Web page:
Anyone else catch that?
Hope no one was planning on hunting DS20X or DS10X this season since it'll look to be even tougher to draw than the current near-impossibility.
Delta area reduced from 75 tags per season to 60 (20% reduction) and Tok from 40 to 30 tags (25% reduction). No other draw areas reduced (or I didn't notice anyways).
Total numbers of permits for Tok have been reduced in 2002 and 2010 due to failure to meet management objectives (average 36" ram and 7% harvest >40"). Another permit decrease: continued failure to meet management objectives, overly successful hunters this past season, or disastrous aerial survey results.
DCUA is managed slightly differently: Objectives are restricted accessibility, mean horn length of 36", mean harvested ram age exceeding 8 years and limit harvest to 70 rams annually.
Interesting to note that the sustainable harvest level set for a population of approx 1,800 sheep. However, at the time of the 2011 management report there had not been a full survey of the DCUA since 1995. If 2007 and 2008 surveys are combined (covering west and east DCUA, respectively) the total observed was 1,731. If 2008 and 2009 are compared (east and west again) the total observed was 1,626. There is a correction factor associated with aerial surveys of 1.3 to account for the difficulty of spotting sheep. When applied the population estimates are both over 2,100 sheep. Would be interesting to see if that correction factor is still relevant or correct. The author cites himself in a 1999 management report. One would think that in a dozen years that his efficiency would increase and thus correction factor decrease
It is irrelevant in this case, as hunter harvest from 2000-2013 has not been close to "sustainability" threshold of 70, in fact it is only about 2/3 of that.
Average harvest age objectives of the DCUA have been met, however the ages from the 2011 report say average of 9.3 in 2000 to 8.2 in 2010. Maybe this past season average harvest was less than 8 but still full curl? Hard for me to believe it would be substantially lower than 8 and warrant a permit decrease.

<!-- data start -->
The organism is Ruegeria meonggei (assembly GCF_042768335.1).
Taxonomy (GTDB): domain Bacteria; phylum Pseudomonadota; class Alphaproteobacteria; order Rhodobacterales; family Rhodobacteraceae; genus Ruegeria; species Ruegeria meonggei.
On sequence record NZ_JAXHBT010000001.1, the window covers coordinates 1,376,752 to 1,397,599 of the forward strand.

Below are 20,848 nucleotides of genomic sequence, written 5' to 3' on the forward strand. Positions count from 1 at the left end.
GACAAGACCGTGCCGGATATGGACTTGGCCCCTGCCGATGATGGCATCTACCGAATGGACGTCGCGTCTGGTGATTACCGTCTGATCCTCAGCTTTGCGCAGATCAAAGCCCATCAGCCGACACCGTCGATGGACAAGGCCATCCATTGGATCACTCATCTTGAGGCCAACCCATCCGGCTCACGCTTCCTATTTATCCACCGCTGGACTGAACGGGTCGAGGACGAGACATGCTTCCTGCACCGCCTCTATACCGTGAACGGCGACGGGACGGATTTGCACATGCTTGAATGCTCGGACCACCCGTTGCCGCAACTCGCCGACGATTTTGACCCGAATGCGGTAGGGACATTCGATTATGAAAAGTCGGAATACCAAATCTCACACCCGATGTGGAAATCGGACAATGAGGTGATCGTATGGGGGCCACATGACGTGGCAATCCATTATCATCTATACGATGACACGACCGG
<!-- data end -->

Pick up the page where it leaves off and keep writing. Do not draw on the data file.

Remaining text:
Interestingly enough the average horn size has never been above the management objective of 36" and when controlled for age it appears that the average size at age is relatively stable. Perhaps this is due to the low percentage of hunter success in certain areas of the DCUA that act as a refuge, allowing the 'rapid horn growth" gene to remain in the population. Perhaps the TMA does not have such an area and thus has been more susceptible to growth depression via size selective harvest?
I wish that sheep managers would be more transparent with their management decisions and not release management reports as sporadically. Also, draw results have become increasingly difficult to navigate and less and less transparent. 2011 was an excel sheet - 100% transparent, you could sort by name, residency, tag, etc. 2012 and 2013 were locked PDF which unless you were searching for yourself were next to useless, but if you wanted to scroll through 150 pages you could. Last years results were not even searchable - you had to know the exact last name of everyone and could not look for those who drew the same tag as you (or who drew the tag that I was supposed to get!).
All speculation aside, I am disappointed in the further reduction in opportunities to hunt sheep in some of the most beautiful areas of Alaska.